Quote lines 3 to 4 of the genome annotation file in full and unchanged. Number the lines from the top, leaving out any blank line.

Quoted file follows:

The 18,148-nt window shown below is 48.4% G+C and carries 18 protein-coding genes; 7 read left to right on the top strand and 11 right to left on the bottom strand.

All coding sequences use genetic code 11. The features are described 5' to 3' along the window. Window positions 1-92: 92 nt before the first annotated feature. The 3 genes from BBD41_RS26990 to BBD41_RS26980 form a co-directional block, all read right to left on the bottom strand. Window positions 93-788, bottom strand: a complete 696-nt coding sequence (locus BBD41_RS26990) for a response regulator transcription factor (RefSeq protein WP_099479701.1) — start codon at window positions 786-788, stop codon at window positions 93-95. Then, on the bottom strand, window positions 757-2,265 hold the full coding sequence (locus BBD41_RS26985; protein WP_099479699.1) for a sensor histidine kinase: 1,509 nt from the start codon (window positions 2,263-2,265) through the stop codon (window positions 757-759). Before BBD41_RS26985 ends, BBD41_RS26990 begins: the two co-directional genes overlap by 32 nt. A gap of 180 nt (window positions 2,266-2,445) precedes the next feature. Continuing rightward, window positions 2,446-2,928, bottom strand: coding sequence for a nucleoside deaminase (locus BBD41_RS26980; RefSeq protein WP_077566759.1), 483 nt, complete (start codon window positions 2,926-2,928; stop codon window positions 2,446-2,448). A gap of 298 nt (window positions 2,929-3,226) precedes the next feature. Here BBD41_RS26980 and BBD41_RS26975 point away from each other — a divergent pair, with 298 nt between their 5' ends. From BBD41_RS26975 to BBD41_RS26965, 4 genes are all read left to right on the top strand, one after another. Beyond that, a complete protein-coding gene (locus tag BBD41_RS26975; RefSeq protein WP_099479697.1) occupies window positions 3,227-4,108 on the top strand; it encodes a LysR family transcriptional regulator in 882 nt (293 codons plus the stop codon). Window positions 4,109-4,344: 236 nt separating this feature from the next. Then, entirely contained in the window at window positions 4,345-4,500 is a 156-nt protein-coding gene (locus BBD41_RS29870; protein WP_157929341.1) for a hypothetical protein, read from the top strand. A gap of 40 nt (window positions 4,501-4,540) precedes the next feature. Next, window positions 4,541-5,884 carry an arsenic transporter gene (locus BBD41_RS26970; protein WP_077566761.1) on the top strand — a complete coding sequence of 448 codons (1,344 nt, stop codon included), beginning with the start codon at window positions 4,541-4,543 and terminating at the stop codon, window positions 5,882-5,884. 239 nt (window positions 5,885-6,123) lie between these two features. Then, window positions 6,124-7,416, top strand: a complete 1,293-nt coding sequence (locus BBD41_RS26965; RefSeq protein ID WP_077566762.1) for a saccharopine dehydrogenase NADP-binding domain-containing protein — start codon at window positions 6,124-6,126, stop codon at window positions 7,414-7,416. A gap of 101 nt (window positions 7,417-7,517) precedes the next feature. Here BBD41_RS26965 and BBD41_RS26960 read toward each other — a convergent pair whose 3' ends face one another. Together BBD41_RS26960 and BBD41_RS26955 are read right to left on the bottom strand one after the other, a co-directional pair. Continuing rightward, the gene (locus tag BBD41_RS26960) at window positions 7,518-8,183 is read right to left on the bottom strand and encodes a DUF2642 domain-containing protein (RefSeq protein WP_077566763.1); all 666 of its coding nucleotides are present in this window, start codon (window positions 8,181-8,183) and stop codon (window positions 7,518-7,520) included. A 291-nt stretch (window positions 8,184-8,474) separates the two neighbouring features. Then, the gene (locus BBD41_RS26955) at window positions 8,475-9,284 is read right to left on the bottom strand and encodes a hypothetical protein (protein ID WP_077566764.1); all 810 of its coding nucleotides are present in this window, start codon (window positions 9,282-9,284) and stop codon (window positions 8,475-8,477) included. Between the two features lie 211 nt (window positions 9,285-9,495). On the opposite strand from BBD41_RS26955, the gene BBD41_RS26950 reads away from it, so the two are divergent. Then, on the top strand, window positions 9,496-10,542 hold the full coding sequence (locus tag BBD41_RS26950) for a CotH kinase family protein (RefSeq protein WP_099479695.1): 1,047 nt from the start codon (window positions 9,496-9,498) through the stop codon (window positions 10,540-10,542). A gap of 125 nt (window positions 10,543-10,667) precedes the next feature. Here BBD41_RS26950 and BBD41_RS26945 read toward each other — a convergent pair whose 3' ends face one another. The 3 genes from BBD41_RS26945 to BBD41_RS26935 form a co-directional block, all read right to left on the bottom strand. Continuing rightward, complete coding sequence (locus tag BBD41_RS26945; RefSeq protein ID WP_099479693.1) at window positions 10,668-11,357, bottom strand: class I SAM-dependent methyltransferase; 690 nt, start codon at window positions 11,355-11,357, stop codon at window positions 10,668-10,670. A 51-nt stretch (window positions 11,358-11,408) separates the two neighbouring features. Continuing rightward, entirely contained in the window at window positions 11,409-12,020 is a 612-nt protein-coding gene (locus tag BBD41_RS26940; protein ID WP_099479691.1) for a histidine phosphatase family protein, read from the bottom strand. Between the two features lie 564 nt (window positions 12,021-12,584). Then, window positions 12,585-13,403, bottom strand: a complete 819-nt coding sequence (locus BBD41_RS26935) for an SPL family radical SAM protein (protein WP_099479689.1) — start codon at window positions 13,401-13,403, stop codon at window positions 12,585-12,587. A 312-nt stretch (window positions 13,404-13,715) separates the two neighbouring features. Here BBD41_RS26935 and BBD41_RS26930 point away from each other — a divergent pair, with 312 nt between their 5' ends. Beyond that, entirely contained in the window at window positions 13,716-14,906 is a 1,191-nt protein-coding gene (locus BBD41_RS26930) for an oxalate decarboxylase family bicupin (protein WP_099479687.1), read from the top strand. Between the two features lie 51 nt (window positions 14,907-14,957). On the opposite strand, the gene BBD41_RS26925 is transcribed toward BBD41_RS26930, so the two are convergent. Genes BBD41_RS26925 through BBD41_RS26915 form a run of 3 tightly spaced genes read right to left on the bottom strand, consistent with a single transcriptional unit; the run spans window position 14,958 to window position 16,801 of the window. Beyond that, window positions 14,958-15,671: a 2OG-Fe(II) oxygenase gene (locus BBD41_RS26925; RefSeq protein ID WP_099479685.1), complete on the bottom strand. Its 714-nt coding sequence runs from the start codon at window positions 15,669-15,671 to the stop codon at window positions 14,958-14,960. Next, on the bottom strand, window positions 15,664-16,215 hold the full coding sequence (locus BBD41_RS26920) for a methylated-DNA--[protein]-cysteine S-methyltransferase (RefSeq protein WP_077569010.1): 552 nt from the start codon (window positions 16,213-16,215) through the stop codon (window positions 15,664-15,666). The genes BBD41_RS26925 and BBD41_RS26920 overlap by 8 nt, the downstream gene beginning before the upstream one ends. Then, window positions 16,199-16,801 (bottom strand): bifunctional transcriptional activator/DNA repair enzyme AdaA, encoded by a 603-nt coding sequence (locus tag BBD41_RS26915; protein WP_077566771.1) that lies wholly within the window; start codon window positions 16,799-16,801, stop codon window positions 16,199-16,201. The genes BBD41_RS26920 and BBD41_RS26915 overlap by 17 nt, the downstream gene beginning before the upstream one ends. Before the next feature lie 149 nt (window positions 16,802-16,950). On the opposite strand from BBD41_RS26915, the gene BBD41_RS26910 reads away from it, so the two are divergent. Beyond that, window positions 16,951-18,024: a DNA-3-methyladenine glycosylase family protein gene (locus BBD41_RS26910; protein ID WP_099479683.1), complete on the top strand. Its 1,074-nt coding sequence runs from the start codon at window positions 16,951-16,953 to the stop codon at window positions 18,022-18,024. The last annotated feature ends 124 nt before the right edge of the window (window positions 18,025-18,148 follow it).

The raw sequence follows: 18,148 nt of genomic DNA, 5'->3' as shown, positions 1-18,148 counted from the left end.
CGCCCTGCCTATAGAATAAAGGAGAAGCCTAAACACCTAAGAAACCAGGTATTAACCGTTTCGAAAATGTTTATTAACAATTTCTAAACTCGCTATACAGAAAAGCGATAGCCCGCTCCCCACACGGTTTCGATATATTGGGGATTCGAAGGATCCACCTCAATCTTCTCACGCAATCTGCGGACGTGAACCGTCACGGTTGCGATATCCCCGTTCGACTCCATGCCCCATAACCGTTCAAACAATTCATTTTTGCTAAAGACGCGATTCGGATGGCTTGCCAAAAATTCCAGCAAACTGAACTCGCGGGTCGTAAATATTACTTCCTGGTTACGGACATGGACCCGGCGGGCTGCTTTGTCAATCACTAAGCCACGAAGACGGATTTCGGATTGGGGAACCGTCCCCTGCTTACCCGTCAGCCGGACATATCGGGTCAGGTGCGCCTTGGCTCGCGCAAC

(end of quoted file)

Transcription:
The raw sequence follows: 18,148 nt of genomic DNA, 5'->3' as shown, positions 1-18,148 counted from the left end.
CGCCCTGCCTATAGAATAAAGGAGAAGCCTAAACACCTAAGAAACCAGGTATTAACCGTTTCGAAAATGTTTATTAACAATTTCTAAACTCGCTATACAGAAAAGCGATAGCCCGCTCCCCACACGGTTTCGATATATTGGGGATTCGAAGGATCCACCTCAATCTTCTCACGCAATCTGCGGACGTGAACCGTCACGGTTGCGATATCCCCGTTCGACTCCATGCCCCATAACCGTTCAAACAATTCATTTTTGCTAAAGACGCGATTCGGATGGCTTGCCAAAAATTCCAGCAAACTGAACTCGCGGGTCGTAAATATTACTTCCTGGTTACGGACATGGACCCGGCGGGCTGCTTTGTCAATCACTAAGCCACGAAGACGGATTTCGGATTGGGGAACCGTCCCCTGCTTACCCGTCAGCCGGACATATCGGGTCAGGTGCGCCTTGGCTCGCGCAAC